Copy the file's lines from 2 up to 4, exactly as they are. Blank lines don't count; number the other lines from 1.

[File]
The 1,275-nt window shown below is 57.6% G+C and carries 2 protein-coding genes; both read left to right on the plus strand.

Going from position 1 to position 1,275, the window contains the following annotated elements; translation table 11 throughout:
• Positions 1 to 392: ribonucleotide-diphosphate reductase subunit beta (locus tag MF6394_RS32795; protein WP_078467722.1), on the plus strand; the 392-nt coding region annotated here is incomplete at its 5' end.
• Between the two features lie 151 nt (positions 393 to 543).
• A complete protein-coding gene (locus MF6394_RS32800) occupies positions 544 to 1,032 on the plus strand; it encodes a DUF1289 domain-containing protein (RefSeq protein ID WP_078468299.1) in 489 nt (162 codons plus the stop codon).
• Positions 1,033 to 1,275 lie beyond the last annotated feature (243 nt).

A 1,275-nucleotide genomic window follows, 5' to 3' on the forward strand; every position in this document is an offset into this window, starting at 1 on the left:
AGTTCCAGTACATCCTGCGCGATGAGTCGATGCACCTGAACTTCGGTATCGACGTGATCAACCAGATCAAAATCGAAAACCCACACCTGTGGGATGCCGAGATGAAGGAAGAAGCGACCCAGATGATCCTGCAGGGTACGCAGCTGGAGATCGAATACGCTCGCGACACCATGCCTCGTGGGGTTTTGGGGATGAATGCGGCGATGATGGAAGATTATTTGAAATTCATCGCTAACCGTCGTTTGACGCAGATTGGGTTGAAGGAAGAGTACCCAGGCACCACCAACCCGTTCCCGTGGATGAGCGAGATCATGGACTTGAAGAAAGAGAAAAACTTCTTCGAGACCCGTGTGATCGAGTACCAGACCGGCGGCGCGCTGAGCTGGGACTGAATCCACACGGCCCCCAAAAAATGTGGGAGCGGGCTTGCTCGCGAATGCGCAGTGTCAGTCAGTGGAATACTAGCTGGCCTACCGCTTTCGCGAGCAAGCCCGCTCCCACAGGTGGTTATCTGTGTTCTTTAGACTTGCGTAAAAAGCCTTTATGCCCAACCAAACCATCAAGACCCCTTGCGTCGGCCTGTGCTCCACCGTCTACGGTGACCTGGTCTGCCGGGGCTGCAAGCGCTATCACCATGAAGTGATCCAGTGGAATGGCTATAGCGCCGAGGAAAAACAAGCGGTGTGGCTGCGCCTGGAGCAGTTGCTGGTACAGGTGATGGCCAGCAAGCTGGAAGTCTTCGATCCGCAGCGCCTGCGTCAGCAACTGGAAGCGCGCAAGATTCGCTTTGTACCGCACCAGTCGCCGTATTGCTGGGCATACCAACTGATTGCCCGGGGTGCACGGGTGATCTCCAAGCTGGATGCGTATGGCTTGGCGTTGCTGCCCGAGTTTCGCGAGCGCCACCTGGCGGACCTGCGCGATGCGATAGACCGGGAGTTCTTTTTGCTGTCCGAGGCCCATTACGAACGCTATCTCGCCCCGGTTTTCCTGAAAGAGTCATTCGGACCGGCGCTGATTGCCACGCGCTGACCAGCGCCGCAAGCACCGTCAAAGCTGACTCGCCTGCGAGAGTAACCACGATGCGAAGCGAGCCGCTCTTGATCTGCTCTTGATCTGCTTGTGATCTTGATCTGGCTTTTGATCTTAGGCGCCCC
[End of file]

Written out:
Going from position 1 to position 1,275, the window contains the following annotated elements; translation table 11 throughout:
• Positions 1 to 392: ribonucleotide-diphosphate reductase subunit beta (locus tag MF6394_RS32795; protein WP_078467722.1), on the plus strand; the 392-nt coding region annotated here is incomplete at its 5' end.
• Between the two features lie 151 nt (positions 393 to 543).